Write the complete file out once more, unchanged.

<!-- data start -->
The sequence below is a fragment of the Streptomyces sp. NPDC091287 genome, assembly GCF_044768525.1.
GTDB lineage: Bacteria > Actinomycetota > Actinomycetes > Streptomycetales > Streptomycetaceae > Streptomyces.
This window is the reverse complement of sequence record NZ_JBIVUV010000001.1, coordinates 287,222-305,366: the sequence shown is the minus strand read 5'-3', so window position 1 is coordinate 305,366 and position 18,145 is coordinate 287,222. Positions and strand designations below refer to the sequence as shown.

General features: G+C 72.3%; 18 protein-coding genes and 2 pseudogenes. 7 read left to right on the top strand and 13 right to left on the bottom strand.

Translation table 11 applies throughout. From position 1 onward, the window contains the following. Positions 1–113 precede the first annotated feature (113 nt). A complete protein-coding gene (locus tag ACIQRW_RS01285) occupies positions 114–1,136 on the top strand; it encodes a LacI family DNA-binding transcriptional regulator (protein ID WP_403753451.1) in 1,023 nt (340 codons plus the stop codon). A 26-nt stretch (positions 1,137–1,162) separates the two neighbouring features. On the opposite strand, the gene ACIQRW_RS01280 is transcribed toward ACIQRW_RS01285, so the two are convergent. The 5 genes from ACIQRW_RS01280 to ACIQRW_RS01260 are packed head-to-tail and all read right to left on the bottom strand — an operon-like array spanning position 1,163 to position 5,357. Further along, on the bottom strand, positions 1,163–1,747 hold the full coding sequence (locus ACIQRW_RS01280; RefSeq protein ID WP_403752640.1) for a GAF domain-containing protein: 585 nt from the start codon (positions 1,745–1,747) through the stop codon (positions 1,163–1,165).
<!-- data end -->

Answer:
The sequence below is a fragment of the Streptomyces sp. NPDC091287 genome, assembly GCF_044768525.1.
GTDB lineage: Bacteria > Actinomycetota > Actinomycetes > Streptomycetales > Streptomycetaceae > Streptomyces.
This window is the reverse complement of sequence record NZ_JBIVUV010000001.1, coordinates 287,222-305,366: the sequence shown is the minus strand read 5'-3', so window position 1 is coordinate 305,366 and position 18,145 is coordinate 287,222. Positions and strand designations below refer to the sequence as shown.

General features: G+C 72.3%; 18 protein-coding genes and 2 pseudogenes. 7 read left to right on the top strand and 13 right to left on the bottom strand.

Translation table 11 applies throughout. From position 1 onward, the window contains the following. Positions 1–113 precede the first annotated feature (113 nt). A complete protein-coding gene (locus tag ACIQRW_RS01285) occupies positions 114–1,136 on the top strand; it encodes a LacI family DNA-binding transcriptional regulator (protein ID WP_403753451.1) in 1,023 nt (340 codons plus the stop codon). A 26-nt stretch (positions 1,137–1,162) separates the two neighbouring features. On the opposite strand, the gene ACIQRW_RS01280 is transcribed toward ACIQRW_RS01285, so the two are convergent. The 5 genes from ACIQRW_RS01280 to ACIQRW_RS01260 are packed head-to-tail and all read right to left on the bottom strand — an operon-like array spanning position 1,163 to position 5,357. Further along, on the bottom strand, positions 1,163–1,747 hold the full coding sequence (locus ACIQRW_RS01280; RefSeq protein ID WP_403752640.1) for a GAF domain-containing protein: 585 nt from the start codon (positions 1,745–1,747) through the stop codon (positions 1,163–1,165).